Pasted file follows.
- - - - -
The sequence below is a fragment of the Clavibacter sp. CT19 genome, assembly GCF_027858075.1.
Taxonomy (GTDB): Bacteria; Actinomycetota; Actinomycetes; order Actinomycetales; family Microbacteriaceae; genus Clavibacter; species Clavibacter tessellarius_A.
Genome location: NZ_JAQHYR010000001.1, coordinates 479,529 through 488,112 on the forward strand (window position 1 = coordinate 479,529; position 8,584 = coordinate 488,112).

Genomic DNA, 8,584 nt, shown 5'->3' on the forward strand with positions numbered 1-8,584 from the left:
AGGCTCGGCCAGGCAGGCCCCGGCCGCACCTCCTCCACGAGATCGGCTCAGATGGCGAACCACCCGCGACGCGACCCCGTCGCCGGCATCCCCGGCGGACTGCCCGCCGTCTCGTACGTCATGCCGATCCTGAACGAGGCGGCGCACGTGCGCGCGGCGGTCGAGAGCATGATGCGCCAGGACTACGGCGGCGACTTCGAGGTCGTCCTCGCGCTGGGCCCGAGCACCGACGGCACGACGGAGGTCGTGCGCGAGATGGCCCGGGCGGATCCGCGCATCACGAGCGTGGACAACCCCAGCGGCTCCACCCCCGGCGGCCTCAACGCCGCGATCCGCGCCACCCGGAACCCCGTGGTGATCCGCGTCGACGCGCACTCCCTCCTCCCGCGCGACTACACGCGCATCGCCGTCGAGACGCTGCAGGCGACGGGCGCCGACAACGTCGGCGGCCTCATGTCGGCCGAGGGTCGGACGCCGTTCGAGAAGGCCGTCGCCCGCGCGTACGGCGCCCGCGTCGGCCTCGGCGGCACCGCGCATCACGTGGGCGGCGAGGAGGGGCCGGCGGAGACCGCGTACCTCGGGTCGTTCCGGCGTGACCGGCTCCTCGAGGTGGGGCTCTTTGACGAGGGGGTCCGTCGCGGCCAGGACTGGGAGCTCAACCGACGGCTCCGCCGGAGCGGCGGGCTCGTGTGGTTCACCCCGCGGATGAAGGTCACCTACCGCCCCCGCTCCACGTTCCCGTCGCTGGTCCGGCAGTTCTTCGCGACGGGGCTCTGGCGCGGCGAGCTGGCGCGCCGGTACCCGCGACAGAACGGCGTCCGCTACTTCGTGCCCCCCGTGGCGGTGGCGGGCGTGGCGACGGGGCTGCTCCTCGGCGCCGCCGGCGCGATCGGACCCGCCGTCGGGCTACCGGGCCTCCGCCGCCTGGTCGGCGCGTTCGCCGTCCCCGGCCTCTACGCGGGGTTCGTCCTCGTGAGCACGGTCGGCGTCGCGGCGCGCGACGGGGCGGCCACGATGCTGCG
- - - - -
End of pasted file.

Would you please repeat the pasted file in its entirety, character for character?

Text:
The sequence below is a fragment of the Clavibacter sp. CT19 genome, assembly GCF_027858075.1.
Taxonomy (GTDB): Bacteria; Actinomycetota; Actinomycetes; order Actinomycetales; family Microbacteriaceae; genus Clavibacter; species Clavibacter tessellarius_A.
Genome location: NZ_JAQHYR010000001.1, coordinates 479,529 through 488,112 on the forward strand (window position 1 = coordinate 479,529; position 8,584 = coordinate 488,112).

Genomic DNA, 8,584 nt, shown 5'->3' on the forward strand with positions numbered 1-8,584 from the left:
AGGCTCGGCCAGGCAGGCCCCGGCCGCACCTCCTCCACGAGATCGGCTCAGATGGCGAACCACCCGCGACGCGACCCCGTCGCCGGCATCCCCGGCGGACTGCCCGCCGTCTCGTACGTCATGCCGATCCTGAACGAGGCGGCGCACGTGCGCGCGGCGGTCGAGAGCATGATGCGCCAGGACTACGGCGGCGACTTCGAGGTCGTCCTCGCGCTGGGCCCGAGCACCGACGGCACGACGGAGGTCGTGCGCGAGATGGCCCGGGCGGATCCGCGCATCACGAGCGTGGACAACCCCAGCGGCTCCACCCCCGGCGGCCTCAACGCCGCGATCCGCGCCACCCGGAACCCCGTGGTGATCCGCGTCGACGCGCACTCCCTCCTCCCGCGCGACTACACGCGCATCGCCGTCGAGACGCTGCAGGCGACGGGCGCCGACAACGTCGGCGGCCTCATGTCGGCCGAGGGTCGGACGCCGTTCGAGAAGGCCGTCGCCCGCGCGTACGGCGCCCGCGTCGGCCTCGGCGGCACCGCGCATCACGTGGGCGGCGAGGAGGGGCCGGCGGAGACCGCGTACCTCGGGTCGTTCCGGCGTGACCGGCTCCTCGAGGTGGGGCTCTTTGACGAGGGGGTCCGTCGCGGCCAGGACTGGGAGCTCAACCGACGGCTCCGCCGGAGCGGCGGGCTCGTGTGGTTCACCCCGCGGATGAAGGTCACCTACCGCCCCCGCTCCACGTTCCCGTCGCTGGTCCGGCAGTTCTTCGCGACGGGGCTCTGGCGCGGCGAGCTGGCGCGCCGGTACCCGCGACAGAACGGCGTCCGCTACTTCGTGCCCCCCGTGGCGGTGGCGGGCGTGGCGACGGGGCTGCTCCTCGGCGCCGCCGGCGCGATCGGACCCGCCGTCGGGCTACCGGGCCTCCGCCGCCTGGTCGGCGCGTTCGCCGTCCCCGGCCTCTACGCGGGGTTCGTCCTCGTGAGCACGGTCGGCGTCGCGGCGCGCGACGGGGCGGCCACGATGCTGCG